Are you trying to decide whether or not to undergo non-invasive prenatal testing? If your doctor has recommended it, or you’re considering undergoing the test, you may understandably have a few concerns.
Here, you’ll discover everything you need to know about non-invasive prenatal testing to help you make the best decision.
What is non-invasive prenatal testing?
Non-invasive prenatal testing (NIPT) is a blood test carried out before baby is born and is largely used to detect Down’s Syndrome. However, it can also pick up other chromosomal conditions such as Edward Syndrome and Patau Syndrome[i]. Otherwise referred to as non-invasive prenatal screening, it works by using the maternal scrotum cell-free circulating fetal DNA to identify abnormalities.
NIPT can be performed after just 10 weeks of the pregnancy, with results taking around 10-15 days to come back. It has shown to have an impressive accuracy rating of more than 99% when detecting Down’s Syndrome, making it one of the most reliable tests now available.
It isn’t currently available on the NHS, so women do need to undergo the test privately.
What benefits does non-invasive prenatal testing provide?
The main benefit of NIPT is the fact it doesn’t pose a risk to mother or baby. Up until now, more invasive methods such as amniocentesis have been the only option available. These invasive tests have posed a risk of numerous complications, and in rare cases can even lead to miscarriage. So, the fact NIPT is safe as well as accurate, is a significant benefit to pregnant women.
The test can also provide peace of mind to women who are worried about the health of their unborn baby. However, it is recommended that those with a low risk avoid having the test. Even though it is non-invasive, any unnecessary testing should always be avoided.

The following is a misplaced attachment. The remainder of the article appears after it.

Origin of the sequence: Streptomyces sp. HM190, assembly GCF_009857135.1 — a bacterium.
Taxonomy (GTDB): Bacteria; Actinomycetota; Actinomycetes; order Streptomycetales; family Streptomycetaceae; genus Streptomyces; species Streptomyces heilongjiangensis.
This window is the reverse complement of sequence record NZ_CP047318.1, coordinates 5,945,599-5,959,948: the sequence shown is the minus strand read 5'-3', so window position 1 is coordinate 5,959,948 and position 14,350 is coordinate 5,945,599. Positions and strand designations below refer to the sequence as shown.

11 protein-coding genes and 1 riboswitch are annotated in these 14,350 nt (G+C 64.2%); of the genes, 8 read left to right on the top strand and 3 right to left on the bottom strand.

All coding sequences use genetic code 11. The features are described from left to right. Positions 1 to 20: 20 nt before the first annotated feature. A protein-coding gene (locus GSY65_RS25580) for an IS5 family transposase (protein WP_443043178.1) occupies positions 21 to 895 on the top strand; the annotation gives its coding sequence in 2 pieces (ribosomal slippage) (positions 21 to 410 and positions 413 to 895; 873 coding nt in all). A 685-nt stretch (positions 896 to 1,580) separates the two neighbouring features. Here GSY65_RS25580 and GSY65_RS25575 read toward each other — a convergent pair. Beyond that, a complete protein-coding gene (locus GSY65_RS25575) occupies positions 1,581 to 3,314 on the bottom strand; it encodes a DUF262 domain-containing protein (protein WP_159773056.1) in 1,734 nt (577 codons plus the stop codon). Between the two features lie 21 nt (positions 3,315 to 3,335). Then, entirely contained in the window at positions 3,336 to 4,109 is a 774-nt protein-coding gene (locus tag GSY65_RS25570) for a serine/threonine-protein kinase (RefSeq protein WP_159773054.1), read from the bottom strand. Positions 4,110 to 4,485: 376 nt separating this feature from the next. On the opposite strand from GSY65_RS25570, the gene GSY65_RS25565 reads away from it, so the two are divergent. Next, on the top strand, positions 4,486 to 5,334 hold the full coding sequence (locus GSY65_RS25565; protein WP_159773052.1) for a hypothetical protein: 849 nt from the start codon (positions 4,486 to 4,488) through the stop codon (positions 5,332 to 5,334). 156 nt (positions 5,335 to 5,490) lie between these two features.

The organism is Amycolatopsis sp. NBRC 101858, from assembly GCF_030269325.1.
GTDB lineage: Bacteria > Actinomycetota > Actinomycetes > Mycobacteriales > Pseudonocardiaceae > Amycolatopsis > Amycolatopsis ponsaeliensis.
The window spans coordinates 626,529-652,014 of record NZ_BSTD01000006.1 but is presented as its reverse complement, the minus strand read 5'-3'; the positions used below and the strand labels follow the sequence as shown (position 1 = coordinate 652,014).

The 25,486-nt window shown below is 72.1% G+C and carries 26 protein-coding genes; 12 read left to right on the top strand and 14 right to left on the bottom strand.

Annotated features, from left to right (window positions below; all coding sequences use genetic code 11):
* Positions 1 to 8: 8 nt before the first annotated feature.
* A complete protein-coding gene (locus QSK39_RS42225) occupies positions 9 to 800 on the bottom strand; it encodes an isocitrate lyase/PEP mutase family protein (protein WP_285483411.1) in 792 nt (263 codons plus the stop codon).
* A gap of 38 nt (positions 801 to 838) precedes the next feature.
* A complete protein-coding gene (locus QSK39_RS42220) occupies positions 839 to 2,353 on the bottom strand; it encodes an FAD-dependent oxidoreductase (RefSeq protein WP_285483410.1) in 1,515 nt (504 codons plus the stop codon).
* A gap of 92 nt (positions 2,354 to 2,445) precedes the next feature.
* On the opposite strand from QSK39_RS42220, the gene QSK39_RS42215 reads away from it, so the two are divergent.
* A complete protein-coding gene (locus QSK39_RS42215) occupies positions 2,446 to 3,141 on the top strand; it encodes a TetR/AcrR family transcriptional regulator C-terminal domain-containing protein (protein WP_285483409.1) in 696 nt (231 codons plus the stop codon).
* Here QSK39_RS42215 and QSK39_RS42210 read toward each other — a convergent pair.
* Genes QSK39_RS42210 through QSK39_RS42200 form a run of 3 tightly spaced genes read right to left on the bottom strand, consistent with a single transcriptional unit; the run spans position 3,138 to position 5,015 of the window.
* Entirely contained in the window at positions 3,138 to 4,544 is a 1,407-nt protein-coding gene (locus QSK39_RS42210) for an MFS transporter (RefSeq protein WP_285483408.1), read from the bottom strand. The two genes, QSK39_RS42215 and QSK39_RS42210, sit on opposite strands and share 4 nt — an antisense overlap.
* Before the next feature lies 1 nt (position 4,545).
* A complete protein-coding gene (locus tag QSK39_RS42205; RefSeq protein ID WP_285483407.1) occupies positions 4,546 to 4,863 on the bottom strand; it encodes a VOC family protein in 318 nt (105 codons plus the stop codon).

Evaluating your risk factor
NIPT is recommended for women who are at high risk of trisomy. If you do not know whether you’re considered high risk, there are a couple of factors you can look at.
Firstly, women aged over 35 are considered to be at a higher risk. However, the best way to determine your risk factor is to undergo routine screening that is offered between 11 and 14 weeks into the pregnancy. This involves having an ultrasound and a blood test which looks out for certain proteins within the blood. The doctor looks for markers which could pinpoint Down’s Syndrome and then assesses your age to determine your risk factor. They’ll let you know if you’re considered high risk or not.
It’s worth keeping in mind that this type of screening is not automatically provided. You will usually be given the option, but if not, don’t be afraid to ask for the screening to be carried out.
NIPT has a very low false positive rate too. So, if you are classed as a high risk, it is definitely worth undergoing NIPT privately. Contact us today to book a consultation and arrange your NIPT appointment.